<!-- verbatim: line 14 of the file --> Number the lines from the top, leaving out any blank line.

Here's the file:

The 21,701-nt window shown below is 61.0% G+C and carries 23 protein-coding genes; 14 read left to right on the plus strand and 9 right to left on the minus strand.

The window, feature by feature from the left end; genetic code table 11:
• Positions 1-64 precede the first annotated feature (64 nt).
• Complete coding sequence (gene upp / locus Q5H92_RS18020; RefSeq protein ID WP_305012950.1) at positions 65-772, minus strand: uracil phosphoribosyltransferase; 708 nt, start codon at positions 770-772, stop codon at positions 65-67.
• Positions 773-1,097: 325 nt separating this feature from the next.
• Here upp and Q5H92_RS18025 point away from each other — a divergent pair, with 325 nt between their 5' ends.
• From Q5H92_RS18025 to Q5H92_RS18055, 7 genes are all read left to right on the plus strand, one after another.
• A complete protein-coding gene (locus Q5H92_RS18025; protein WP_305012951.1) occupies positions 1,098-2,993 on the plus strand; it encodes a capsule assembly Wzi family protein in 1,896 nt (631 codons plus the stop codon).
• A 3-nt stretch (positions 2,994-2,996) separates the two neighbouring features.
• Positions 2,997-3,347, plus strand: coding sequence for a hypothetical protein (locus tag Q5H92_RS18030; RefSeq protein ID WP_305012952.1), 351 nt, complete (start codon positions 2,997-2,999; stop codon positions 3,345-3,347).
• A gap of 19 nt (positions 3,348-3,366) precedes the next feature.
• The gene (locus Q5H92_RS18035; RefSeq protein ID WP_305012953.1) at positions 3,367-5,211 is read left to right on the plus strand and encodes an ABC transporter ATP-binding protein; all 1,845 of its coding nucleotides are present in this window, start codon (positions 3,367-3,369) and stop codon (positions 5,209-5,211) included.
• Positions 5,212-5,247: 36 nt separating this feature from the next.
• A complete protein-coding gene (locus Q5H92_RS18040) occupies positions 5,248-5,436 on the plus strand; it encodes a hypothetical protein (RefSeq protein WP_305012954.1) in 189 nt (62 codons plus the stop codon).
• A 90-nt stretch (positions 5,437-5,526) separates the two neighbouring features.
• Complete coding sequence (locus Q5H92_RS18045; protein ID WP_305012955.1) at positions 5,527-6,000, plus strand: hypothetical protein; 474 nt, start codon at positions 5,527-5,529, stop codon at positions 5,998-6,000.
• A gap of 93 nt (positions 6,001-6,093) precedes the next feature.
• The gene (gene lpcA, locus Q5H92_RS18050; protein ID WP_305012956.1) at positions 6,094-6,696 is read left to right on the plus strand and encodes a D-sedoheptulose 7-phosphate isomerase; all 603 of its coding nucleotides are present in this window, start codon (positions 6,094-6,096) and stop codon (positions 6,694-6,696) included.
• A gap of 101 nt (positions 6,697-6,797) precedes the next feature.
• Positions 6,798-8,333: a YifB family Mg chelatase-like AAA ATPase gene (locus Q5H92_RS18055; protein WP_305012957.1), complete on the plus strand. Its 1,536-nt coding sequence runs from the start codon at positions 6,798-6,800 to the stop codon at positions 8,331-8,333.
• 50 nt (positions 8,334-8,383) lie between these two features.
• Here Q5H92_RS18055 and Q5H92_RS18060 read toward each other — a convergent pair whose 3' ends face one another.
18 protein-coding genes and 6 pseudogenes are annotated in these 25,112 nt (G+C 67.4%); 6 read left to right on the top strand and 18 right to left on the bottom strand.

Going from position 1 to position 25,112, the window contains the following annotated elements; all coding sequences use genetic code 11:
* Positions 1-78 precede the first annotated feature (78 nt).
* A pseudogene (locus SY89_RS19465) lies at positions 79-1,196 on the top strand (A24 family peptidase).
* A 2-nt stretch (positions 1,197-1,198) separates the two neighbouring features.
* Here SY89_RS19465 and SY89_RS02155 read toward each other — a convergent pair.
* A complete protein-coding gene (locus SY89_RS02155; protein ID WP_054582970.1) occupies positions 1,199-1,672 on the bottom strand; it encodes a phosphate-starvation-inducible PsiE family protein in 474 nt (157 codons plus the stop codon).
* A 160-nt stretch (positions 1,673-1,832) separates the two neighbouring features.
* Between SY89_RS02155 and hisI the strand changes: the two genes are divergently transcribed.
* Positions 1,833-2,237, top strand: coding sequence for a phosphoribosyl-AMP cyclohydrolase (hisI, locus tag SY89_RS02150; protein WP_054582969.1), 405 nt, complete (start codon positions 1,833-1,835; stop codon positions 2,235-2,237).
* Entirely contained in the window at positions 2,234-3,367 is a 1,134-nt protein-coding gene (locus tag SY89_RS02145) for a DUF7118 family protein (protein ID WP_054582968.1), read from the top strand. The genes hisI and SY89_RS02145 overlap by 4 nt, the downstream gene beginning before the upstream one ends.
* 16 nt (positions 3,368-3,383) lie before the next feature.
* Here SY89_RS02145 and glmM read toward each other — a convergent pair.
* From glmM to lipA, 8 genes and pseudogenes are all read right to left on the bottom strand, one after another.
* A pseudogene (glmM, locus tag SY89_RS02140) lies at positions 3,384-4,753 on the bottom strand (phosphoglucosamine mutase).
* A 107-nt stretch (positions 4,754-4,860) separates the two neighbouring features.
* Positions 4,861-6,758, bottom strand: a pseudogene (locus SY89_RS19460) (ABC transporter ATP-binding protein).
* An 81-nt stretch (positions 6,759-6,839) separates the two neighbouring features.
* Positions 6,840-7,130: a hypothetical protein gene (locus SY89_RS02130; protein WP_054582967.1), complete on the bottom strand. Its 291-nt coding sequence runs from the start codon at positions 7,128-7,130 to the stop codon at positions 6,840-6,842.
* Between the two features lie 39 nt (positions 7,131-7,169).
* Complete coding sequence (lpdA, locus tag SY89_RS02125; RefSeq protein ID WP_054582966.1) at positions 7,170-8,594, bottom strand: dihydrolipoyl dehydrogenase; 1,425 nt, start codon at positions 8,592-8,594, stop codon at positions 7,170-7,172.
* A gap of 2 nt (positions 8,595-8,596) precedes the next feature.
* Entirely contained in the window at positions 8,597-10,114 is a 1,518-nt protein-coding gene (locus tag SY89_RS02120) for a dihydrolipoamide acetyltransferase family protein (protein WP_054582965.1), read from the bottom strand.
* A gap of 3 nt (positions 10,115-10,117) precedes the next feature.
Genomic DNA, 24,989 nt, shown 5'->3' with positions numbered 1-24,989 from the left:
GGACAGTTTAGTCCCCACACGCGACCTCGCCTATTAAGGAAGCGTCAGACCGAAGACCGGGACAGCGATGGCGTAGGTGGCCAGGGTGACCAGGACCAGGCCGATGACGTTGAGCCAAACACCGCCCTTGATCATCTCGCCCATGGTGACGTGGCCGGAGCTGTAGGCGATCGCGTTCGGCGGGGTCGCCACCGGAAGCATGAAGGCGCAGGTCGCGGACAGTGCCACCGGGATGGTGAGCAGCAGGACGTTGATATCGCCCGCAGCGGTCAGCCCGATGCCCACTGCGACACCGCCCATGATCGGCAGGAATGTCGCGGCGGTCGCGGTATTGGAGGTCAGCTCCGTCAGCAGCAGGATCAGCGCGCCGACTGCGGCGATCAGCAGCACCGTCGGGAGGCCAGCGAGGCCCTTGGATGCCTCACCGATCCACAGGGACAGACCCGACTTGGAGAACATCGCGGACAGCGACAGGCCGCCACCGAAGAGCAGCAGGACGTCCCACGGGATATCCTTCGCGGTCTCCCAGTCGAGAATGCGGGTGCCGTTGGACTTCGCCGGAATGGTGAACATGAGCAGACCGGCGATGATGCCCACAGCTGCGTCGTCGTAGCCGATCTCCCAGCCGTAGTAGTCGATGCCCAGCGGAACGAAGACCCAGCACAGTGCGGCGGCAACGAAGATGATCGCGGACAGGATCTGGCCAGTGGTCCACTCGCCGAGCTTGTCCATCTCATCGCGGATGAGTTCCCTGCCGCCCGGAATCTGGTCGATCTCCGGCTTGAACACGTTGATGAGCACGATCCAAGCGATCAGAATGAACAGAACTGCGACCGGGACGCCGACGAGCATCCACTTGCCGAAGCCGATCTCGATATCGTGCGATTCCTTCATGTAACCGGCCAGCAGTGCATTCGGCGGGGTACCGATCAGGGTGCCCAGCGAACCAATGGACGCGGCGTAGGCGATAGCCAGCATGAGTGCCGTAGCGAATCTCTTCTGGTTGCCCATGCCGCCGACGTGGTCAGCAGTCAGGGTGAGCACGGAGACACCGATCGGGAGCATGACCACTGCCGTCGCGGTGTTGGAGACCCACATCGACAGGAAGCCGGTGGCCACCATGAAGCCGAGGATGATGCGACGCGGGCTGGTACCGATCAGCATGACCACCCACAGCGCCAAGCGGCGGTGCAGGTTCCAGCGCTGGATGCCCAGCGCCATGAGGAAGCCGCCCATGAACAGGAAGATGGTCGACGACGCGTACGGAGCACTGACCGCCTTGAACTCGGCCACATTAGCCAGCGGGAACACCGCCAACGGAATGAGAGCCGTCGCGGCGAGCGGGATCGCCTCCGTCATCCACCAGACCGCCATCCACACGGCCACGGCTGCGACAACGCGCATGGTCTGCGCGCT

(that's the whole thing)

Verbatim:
• A complete protein-coding gene (locus Q5H92_RS18040) occupies positions 5,248-5,436 on the plus strand; it encodes a hypothetical protein (RefSeq protein WP_305012954.1) in 189 nt (62 codons plus the stop codon).